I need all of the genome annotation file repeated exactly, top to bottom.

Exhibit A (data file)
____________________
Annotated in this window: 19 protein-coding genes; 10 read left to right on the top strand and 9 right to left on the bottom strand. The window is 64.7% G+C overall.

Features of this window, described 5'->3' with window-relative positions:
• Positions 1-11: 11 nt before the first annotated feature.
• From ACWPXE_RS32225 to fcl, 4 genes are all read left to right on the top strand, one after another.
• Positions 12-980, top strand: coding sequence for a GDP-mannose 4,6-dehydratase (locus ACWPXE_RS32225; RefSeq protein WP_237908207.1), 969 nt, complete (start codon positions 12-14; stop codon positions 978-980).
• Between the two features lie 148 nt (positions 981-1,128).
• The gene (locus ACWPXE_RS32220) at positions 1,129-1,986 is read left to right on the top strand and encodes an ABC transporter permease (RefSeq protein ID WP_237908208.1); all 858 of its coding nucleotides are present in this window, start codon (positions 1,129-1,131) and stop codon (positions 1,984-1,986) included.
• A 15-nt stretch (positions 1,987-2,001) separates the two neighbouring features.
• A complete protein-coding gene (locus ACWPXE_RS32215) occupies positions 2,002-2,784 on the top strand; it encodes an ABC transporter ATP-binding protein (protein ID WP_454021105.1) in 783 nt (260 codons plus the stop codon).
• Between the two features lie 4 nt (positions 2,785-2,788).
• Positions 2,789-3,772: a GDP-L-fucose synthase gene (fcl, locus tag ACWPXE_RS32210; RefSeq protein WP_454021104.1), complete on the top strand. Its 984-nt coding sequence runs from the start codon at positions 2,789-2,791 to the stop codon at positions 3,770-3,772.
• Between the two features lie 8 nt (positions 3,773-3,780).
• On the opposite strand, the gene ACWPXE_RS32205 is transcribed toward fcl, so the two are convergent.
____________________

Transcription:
Annotated in this window: 19 protein-coding genes; 10 read left to right on the top strand and 9 right to left on the bottom strand. The window is 64.7% G+C overall.

Features of this window, described 5'->3' with window-relative positions:
• Positions 1-11: 11 nt before the first annotated feature.
• From ACWPXE_RS32225 to fcl, 4 genes are all read left to right on the top strand, one after another.
• Positions 12-980, top strand: coding sequence for a GDP-mannose 4,6-dehydratase (locus ACWPXE_RS32225; RefSeq protein WP_237908207.1), 969 nt, complete (start codon positions 12-14; stop codon positions 978-980).
• Between the two features lie 148 nt (positions 981-1,128).
• The gene (locus ACWPXE_RS32220) at positions 1,129-1,986 is read left to right on the top strand and encodes an ABC transporter permease (RefSeq protein ID WP_237908208.1); all 858 of its coding nucleotides are present in this window, start codon (positions 1,129-1,131) and stop codon (positions 1,984-1,986) included.
• A 15-nt stretch (positions 1,987-2,001) separates the two neighbouring features.
• A complete protein-coding gene (locus ACWPXE_RS32215) occupies positions 2,002-2,784 on the top strand; it encodes an ABC transporter ATP-binding protein (protein ID WP_454021105.1) in 783 nt (260 codons plus the stop codon).
• Between the two features lie 4 nt (positions 2,785-2,788).
• Positions 2,789-3,772: a GDP-L-fucose synthase gene (fcl, locus tag ACWPXE_RS32210; RefSeq protein WP_454021104.1), complete on the top strand. Its 984-nt coding sequence runs from the start codon at positions 2,789-2,791 to the stop codon at positions 3,770-3,772.
• Between the two features lie 8 nt (positions 3,773-3,780).
• On the opposite strand, the gene ACWPXE_RS32205 is transcribed toward fcl, so the two are convergent.